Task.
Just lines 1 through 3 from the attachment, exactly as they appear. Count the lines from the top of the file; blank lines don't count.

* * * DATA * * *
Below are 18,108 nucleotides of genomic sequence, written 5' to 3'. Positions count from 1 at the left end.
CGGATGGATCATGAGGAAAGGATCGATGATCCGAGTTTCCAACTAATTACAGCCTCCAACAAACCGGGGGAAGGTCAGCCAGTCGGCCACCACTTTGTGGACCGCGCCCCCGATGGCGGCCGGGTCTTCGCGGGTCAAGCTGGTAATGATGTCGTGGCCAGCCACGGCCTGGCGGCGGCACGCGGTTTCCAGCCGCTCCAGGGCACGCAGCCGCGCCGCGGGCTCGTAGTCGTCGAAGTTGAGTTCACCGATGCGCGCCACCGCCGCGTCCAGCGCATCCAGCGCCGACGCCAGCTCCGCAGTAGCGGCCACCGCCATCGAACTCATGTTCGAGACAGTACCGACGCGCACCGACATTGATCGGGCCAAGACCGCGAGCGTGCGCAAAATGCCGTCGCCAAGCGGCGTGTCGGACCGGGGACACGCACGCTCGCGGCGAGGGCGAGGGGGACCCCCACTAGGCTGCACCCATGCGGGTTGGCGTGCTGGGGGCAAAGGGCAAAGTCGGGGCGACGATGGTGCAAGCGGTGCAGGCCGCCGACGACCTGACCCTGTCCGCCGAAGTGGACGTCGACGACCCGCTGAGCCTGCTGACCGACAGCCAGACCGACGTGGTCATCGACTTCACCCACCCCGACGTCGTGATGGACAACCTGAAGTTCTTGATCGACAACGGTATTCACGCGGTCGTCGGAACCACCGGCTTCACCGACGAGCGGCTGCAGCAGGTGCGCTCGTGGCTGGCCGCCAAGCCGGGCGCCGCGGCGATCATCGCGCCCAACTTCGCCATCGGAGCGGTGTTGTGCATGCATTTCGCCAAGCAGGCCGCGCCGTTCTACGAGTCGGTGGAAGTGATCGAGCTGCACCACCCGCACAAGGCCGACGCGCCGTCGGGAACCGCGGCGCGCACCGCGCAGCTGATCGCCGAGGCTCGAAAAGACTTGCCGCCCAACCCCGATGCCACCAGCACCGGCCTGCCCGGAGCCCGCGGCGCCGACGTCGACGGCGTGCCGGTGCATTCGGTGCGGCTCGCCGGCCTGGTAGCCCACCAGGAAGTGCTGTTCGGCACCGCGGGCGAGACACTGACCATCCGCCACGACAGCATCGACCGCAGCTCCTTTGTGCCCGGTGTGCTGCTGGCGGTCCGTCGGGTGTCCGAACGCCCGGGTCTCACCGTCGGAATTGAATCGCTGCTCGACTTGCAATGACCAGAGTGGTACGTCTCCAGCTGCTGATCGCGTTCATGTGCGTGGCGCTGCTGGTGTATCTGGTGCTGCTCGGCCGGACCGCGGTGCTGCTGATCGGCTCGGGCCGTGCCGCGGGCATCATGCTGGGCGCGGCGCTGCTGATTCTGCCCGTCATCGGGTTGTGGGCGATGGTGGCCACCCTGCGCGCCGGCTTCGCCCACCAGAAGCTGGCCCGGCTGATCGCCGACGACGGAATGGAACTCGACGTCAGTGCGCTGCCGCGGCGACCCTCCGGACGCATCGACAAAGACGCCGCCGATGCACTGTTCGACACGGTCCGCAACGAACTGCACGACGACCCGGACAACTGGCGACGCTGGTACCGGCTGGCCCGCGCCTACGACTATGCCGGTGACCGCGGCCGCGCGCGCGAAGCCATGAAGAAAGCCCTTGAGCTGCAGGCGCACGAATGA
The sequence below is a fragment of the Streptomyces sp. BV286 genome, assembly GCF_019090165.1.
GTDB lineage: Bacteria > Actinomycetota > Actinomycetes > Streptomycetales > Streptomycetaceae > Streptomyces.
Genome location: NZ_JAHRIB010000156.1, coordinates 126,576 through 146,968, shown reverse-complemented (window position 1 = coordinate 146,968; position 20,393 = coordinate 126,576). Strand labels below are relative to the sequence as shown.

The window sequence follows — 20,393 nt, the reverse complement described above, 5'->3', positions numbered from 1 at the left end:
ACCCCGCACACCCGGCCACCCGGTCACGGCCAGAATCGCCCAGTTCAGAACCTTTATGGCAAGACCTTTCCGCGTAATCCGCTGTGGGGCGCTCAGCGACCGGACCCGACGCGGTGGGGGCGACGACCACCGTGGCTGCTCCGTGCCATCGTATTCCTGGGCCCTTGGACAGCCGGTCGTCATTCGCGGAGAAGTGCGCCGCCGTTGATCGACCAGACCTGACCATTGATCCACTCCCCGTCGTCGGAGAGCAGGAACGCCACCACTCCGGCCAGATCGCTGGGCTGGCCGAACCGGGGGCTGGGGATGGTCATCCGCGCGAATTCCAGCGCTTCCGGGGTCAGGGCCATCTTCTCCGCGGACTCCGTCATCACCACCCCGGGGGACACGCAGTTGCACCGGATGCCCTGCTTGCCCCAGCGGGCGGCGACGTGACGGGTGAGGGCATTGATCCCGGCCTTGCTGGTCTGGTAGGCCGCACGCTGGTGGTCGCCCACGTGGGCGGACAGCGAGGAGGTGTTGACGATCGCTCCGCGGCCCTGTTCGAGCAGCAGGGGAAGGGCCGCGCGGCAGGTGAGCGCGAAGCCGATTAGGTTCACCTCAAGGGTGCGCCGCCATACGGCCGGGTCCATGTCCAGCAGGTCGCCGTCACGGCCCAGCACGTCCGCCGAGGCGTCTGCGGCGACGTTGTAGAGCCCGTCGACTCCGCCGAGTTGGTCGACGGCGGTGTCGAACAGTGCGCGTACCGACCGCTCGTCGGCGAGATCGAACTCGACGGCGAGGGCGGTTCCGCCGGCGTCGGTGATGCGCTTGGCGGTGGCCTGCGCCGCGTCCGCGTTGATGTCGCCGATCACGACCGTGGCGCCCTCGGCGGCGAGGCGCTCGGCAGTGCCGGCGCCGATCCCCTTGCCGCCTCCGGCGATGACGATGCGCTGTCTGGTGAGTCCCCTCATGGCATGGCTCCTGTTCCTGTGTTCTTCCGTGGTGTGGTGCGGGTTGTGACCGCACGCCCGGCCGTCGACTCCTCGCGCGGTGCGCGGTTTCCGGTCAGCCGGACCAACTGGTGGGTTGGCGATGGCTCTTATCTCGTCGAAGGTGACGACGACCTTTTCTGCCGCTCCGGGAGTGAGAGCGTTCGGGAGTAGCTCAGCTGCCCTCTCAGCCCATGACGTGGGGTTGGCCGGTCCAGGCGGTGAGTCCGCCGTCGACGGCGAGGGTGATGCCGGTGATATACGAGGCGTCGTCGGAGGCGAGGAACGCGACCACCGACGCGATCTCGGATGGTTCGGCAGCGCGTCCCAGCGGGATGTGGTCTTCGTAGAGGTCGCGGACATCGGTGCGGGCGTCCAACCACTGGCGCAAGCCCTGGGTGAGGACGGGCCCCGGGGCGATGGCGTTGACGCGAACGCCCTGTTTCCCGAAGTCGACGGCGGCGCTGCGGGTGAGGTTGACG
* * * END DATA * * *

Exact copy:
Below are 18,108 nucleotides of genomic sequence, written 5' to 3'. Positions count from 1 at the left end.
CGGATGGATCATGAGGAAAGGATCGATGATCCGAGTTTCCAACTAATTACAGCCTCCAACAAACCGGGGGAAGGTCAGCCAGTCGGCCACCACTTTGTGGACCGCGCCCCCGATGGCGGCCGGGTCTTCGCGGGTCAAGCTGGTAATGATGTCGTGGCCAGCCACGGCCTGGCGGCGGCACGCGGTTTCCAGCCGCTCCAGGGCACGCAGCCGCGCCGCGGGCTCGTAGTCGTCGAAGTTGAGTTCACCGATGCGCGCCACCGCCGCGTCCAGCGCATCCAGCGCCGACGCCAGCTCCGCAGTAGCGGCCACCGCCATCGAACTCATGTTCGAGACAGTACCGACGCGCACCGACATTGATCGGGCCAAGACCGCGAGCGTGCGCAAAATGCCGTCGCCAAGCGGCGTGTCGGACCGGGGACACGCACGCTCGCGGCGAGGGCGAGGGGGACCCCCACTAGGCTGCACCCATGCGGGTTGGCGTGCTGGGGGCAAAGGGCAAAGTCGGGGCGACGATGGTGCAAGCGGTGCAGGCCGCCGACGACCTGACCCTGTCCGCCGAAGTGGACGTCGACGACCCGCTGAGCCTGCTGACCGACAGCCAGACCGACGTGGTCATCGACTTCACCCACCCCGACGTCGTGATGGACAACCTGAAGTTCTTGATCGACAACGGTATTCACGCGGTCGTCGGAACCACCGGCTTCACCGACGAGCGGCTGCAGCAGGTGCGCTCGTGGCTGGCCGCCAAGCCGGGCGCCGCGGCGATCATCGCGCCCAACTTCGCCATCGGAGCGGTGTTGTGCATGCATTTCGCCAAGCAGGCCGCGCCGTTCTACGAGTCGGTGGAAGTGATCGAGCTGCACCACCCGCACAAGGCCGACGCGCCGTCGGGAACCGCGGCGCGCACCGCGCAGCTGATCGCCGAGGCTCGAAAAGACTTGCCGCCCAACCCCGATGCCACCAGCACCGGCCTGCCCGGAGCCCGCGGCGCCGACGTCGACGGCGTGCCGGTGCATTCGGTGCGGCTCGCCGGCCTGGTAGCCCACCAGGAAGTGCTGTTCGGCACCGCGGGCGAGACACTGACCATCCGCCACGACAGCATCGACCGCAGCTCCTTTGTGCCCGGTGTGCTGCTGGCGGTCCGTCGGGTGTCCGAACGCCCGGGTCTCACCGTCGGAATTGAATCGCTGCTCGACTTGCAATGACCAGAGTGGTACGTCTCCAGCTGCTGATCGCGTTCATGTGCGTGGCGCTGCTGGTGTATCTGGTGCTGCTCGGCCGGACCGCGGTGCTGCTGATCGGCTCGGGCCGTGCCGCGGGCATCATGCTGGGCGCGGCGCTGCTGATTCTGCCCGTCATCGGGTTGTGGGCGATGGTGGCCACCCTGCGCGCCGGCTTCGCCCACCAGAAGCTGGCCCGGCTGATCGCCGACGACGGAATGGAACTCGACGTCAGTGCGCTGCCGCGGCGACCCTCCGGACGCATCGACAAAGACGCCGCCGATGCACTGTTCGACACGGTCCGCAACGAACTGCACGACGACCCGGACAACTGGCGACGCTGGTACCGGCTGGCCCGCGCCTACGACTATGCCGGTGACCGCGGCCGCGCGCGCGAAGCCATGAAGAAAGCCCTTGAGCTGCAGGCGCACGAATGA
The sequence below is a fragment of the Streptomyces sp. BV286 genome, assembly GCF_019090165.1.